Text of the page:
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Those of you who came to the meeting where my Cameraman friend, Alex Hansen, gave us a talk about lighting, will remember that he was keen on the use of sheets of diffusion filter in front of some of the lamps he was using. This softens the light and often makes the resulting lighting more attractive.
The filter material which Alex demonstrated was No. 216 in the standard filter catalogue and Alex has very kindly donated a quantity of this filter material to the club for members' use.
Michael Caine - Acting for the Camera
The link (hopefully) takes you to a programme I first saw years ago. It runs for about an hour.
I found it fascinating then and I still do now. This guy certainly knows his stuff.
I've posted about this before, but Lightworks (A free cross platform fully featured editing system) is now available for MAC (beta version). More details below:
I’ve just downloaded the Pro version of Lightworks. It’s quite a complex activation process, especially if you’re doing it off line - I strongly advise watching the installation videos and printing out the download instructions first. No activation is required for the free version. However, the free version will only output to YouTube, otherwise it’s exactly the same as the Pro version.
Provisionally booked to film gert big ships at Royal Portbury Dock this Wed and Fri. Would like to use latest camera but when I tried to format an SxS card it got to 78% then froze.
Anyone out there encountered anything similar?
I use a convertor MXM SDHC/XC uhs-1 It takes SDHC cards up to 64MBS.
I bought 2 SXS cards 50 mbs,at great expense then decided unless my films were going to be broadcast on BBC I would use these adapters and use an ordinary 64 GB card instead .
SanDisk SDSDU-064G-U46 64 GB Ultra 30 MB/s Class 10 SDXC Memory Card Then set the camera at 35 mbs and format.You can get advise on this from Visual Impact I bought these adapters from Proactive Media they are on the internet and will help you solve the problem you have.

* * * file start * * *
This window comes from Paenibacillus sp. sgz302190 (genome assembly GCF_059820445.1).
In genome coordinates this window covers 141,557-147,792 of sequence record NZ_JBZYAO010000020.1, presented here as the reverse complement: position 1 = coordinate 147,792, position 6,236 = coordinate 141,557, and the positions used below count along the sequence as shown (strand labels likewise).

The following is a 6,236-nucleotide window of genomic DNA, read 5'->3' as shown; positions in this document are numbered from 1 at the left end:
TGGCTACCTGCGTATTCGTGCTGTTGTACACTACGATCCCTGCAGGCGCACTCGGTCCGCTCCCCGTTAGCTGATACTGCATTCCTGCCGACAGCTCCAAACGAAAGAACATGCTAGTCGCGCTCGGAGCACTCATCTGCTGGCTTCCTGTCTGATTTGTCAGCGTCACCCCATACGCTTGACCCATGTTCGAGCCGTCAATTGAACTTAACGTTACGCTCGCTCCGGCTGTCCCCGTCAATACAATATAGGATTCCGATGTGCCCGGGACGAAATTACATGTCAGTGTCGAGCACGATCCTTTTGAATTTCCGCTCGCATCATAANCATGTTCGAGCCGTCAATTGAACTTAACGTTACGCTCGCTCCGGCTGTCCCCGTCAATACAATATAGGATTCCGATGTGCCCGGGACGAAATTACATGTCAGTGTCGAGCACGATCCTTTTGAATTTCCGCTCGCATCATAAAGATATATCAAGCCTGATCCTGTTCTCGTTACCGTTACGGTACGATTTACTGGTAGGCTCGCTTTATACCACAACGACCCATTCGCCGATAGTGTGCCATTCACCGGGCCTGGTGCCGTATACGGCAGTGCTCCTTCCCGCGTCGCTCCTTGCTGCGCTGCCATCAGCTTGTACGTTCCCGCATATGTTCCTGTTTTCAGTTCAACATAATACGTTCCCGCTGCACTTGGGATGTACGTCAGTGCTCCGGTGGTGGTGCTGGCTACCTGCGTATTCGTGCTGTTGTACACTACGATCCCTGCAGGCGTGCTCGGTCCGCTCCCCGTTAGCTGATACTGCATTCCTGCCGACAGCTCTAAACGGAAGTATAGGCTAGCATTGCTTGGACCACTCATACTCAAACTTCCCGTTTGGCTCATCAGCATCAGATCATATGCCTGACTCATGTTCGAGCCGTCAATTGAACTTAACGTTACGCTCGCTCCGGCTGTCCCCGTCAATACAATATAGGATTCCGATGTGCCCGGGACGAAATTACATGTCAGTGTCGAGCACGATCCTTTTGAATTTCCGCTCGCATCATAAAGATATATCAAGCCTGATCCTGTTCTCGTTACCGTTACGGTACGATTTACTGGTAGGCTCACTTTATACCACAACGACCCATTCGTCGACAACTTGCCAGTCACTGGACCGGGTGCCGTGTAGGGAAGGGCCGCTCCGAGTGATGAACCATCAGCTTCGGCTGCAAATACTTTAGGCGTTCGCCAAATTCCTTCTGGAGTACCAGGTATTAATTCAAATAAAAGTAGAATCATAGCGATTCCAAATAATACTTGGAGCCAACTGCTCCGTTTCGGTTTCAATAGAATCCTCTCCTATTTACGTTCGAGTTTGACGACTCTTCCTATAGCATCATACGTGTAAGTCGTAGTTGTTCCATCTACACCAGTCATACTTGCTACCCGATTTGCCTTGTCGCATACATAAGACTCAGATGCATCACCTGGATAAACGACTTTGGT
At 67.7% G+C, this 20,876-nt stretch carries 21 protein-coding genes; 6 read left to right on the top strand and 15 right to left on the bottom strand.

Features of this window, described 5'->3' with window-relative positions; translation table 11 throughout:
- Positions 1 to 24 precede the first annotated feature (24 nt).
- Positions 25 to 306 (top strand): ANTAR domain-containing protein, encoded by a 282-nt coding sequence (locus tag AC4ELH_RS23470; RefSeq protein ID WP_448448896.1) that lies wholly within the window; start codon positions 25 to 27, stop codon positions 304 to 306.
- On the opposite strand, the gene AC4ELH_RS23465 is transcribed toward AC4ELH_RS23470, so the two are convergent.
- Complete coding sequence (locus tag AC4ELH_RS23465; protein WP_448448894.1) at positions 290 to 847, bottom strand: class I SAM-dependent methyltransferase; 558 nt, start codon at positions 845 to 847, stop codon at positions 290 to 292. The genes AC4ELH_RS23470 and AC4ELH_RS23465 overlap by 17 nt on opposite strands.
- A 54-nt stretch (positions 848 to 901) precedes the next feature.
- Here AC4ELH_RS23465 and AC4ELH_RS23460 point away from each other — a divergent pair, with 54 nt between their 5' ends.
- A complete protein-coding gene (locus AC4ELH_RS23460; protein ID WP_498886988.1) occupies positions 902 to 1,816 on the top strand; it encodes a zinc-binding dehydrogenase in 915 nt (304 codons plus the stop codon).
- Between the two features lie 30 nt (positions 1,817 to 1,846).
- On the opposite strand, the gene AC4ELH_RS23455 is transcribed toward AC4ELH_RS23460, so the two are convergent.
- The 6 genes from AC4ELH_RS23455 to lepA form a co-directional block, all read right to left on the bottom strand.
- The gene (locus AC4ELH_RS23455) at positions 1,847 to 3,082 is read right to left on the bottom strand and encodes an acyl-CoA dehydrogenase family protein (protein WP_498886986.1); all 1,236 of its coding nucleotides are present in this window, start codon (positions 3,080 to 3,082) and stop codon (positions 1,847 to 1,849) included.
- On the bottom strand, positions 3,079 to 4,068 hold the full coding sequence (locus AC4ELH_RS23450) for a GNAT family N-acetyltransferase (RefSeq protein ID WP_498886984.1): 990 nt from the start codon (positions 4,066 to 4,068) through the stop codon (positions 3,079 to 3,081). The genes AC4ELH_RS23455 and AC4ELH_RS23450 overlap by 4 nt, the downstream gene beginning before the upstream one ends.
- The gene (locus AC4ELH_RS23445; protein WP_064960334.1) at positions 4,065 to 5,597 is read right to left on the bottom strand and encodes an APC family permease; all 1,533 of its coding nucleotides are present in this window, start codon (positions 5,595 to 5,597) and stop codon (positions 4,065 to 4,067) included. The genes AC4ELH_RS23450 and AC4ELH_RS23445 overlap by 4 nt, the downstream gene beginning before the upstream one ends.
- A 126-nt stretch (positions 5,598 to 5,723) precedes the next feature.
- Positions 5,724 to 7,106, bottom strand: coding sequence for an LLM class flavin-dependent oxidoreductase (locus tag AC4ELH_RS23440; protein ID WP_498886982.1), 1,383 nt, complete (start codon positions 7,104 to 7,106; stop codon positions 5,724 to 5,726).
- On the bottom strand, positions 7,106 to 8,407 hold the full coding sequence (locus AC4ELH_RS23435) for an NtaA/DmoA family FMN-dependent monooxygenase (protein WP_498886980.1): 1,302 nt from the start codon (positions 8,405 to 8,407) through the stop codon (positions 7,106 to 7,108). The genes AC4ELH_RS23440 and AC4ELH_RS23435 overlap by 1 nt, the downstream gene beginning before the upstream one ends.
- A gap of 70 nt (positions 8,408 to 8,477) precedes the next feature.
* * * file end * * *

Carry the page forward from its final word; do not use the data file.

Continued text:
You put the cards inside the adapters and then put the adapters in the camera where the SXS cards should go.
In case you didn't see the Gadget Show on TV tonight, they demo'd this tiny little quadcopter; little bigger than your hand, it features live, stabilised, 640x480 TV transmission to the screen on the hand-held transmitter, and can record to an SD card. Here's the spec:
A couple of interesting articles. Perhaps film isn't dead after all! A new Super 8mm camera is on the way.
Also, breathing life back into old cameras. You may well be able to pick up older cameras on ebay, like I did, and use this sort of solution. You can get a lot of camera for your money.
Good artiare still there.
This company offers all the pro stocks -- in super 8 form. All the stocks you see here are the same stocks I used to use as recently as 2008 in super 16. Great colour saturation and the company offers a package that will deliver the neg back on any format you wish.
If you want to learn to light -- no I mean REALLY light, then film is the way to learn the craft.
I am keen to understand what the specific issues you are having with the green screen footage. When I tested them, they did appear to key very easily. I am not familiar with Pinnacle, however, I have tested on Sony Vegas Version 8 (which is about 5 years old) and that seems to have no issues keying the clips (using the built in Sony Vegas Chroma Keyer). In Sony Vegas you need to get the balance right between the low and the high threshold, and add a small amount of alpha blur if needed.
Generally speaking, editing programs are best suited to editing are not very good at green screen which is why there are specific programs designed for compositing, but having said that, you should be able to get reasonable results with the footage. The recorded footage has been captured in a 10-bit 4:2:2 colour space which means that there is loads of colour information for the keyer to work with. Most video cameras record at 4:2:0. There were a few lighting issues, due to the mixed light in the room, so we couldn't get a perfectly lit green screen, and the backlight wasn't strong enough.
Below is a quick one-click key in Sony vegas with no colour correction or green de-spilling. In this you can clearly see the straps from Lucy's dress still key nicely.
To make this better you would need to do the following:
1. Shrink the matte slightly to get better edges (this all depends on the tools in your editing program).
2. Colour match foreground/background. Start by adjusting the contrast (this is easier if you temporarily make the whole thing black and white).
3. Next, match the colour tone (warmer or cooler) and saturation.
Optionally, to help sell the effect,, Add a shadow layer. To do this, duplicate the green screen footage and put it between the main lucy layer and the background. Next, alter the perspective so that the second lucy layer is on the table like a shadow would be. Now darken this shadow layer to black, add a heavy blur to it and reduce it's opacity.
I hope this helps.